Gold—Placer Mining—The Shallow Placers—River Mining—The Deep Placers—Tunnel Mining— Hydraulic Mining — Blue Gravel — The Great Blue Lead—White CementQuartz, or Vein Mining—Mining Operations—Milling Machinery and Processes—The Grass Valley System of Amalgamation — Amalgamation in Battery — The Mariposa Process—Concentration—Plattner's Chlorination Process.

Although California is by no means wanting in the variety of its metallic ores, yet the number of different metals which, either in the native state, or mineralized as ores, have hitherto been made the object of successful and profitable exploitation, is comparatively small, comprising only gold, mercury, copper, and silver. Platinum and iridosmine are also incidentally obtained in small quantities, associated with placer gold. Deposits of lead ore have been found, but as yet are undeveloped. Iron ores of very superior quality have been discovered at several localities in great quantity. Some of these deposits are in many respects favorably situated, and although their distance from market, and the high prices of labor, transportation, etc., have so far prevented their being advantageously worked, yet, with additional railroad facilities, and the introduction of cheaper labor, this useful metal will no doubt shortly be produced in California in ample supply for all home demands.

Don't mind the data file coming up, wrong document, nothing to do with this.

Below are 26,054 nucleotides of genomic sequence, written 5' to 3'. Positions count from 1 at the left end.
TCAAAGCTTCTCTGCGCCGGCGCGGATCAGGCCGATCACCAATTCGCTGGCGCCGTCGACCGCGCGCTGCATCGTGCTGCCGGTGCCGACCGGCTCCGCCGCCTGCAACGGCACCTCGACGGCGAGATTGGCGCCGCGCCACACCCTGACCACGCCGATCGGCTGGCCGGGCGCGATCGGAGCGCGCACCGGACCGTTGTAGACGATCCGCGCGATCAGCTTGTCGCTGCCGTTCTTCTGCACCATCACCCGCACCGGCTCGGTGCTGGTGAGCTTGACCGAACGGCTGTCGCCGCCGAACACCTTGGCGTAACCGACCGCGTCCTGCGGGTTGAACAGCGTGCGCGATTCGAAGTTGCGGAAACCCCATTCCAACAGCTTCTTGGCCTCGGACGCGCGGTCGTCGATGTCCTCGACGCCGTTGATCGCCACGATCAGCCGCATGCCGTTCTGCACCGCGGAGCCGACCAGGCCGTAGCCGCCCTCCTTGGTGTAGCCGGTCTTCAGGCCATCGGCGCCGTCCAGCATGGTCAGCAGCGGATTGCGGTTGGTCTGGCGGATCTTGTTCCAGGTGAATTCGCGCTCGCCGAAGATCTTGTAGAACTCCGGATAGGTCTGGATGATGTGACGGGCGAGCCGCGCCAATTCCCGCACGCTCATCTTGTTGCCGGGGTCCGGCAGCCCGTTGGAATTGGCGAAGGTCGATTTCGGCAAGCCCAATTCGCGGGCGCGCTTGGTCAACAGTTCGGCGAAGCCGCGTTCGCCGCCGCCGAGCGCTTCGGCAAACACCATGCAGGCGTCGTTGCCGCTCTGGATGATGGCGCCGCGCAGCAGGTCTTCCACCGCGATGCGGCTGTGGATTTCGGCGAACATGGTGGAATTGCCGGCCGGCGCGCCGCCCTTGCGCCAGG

Among other metallic ores known to exist within the State, and which possess a greater or less prospective commercial value, are zinc, chromium, manganese, nickel, cobalt, arsenic, antimony, and tin.

Of the non-metallic mineral products already contributing to the wealth of the State, the coal of the Monte Diablo mines is of primary importance. Next to this is the borax of Clear Lake, to which may be added native sulphur, and common salt, obtained in considerable quantities—the latter, as yet, chiefly from the evaporation of sea water, although extensive deposits of it exist in the solid form at various